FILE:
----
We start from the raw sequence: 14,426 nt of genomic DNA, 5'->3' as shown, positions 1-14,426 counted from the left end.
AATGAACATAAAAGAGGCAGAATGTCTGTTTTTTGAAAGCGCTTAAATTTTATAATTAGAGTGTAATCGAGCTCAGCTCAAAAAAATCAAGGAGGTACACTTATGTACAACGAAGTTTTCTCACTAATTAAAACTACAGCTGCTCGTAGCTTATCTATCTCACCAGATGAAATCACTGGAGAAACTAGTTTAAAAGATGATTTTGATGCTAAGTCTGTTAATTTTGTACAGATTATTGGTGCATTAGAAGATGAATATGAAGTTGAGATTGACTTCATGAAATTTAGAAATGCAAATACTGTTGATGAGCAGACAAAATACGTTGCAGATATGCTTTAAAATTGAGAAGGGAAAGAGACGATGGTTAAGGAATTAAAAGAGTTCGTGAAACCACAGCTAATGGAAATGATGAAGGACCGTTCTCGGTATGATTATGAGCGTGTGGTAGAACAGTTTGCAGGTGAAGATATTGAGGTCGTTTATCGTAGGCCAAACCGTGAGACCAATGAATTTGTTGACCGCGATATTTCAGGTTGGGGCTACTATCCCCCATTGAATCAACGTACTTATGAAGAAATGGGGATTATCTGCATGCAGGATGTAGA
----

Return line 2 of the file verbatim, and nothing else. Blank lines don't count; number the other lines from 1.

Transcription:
AATGAACATAAAAGAGGCAGAATGTCTGTTTTTTGAAAGCGCTTAAATTTTATAATTAGAGTGTAATCGAGCTCAGCTCAAAAAAATCAAGGAGGTACACTTATGTACAACGAAGTTTTCTCACTAATTAAAACTACAGCTGCTCGTAGCTTATCTATCTCACCAGATGAAATCACTGGAGAAACTAGTTTAAAAGATGATTTTGATGCTAAGTCTGTTAATTTTGTACAGATTATTGGTGCATTAGAAGATGAATATGAAGTTGAGATTGACTTCATGAAATTTAGAAATGCAAATACTGTTGATGAGCAGACAAAATACGTTGCAGATATGCTTTAAAATTGAGAAGGGAAAGAGACGATGGTTAAGGAATTAAAAGAGTTCGTGAAACCACAGCTAATGGAAATGATGAAGGACCGTTCTCGGTATGATTATGAGCGTGTGGTAGAACAGTTTGCAGGTGAAGATATTGAGGTCGTTTATCGTAGGCCAAACCGTGAGACCAATGAATTTGTTGACCGCGATATTTCAGGTTGGGGCTACTATCCCCCATTGAATCAACGTACTTATGAAGAAATGGGGATTATCTGCATGCAGGATGTAGA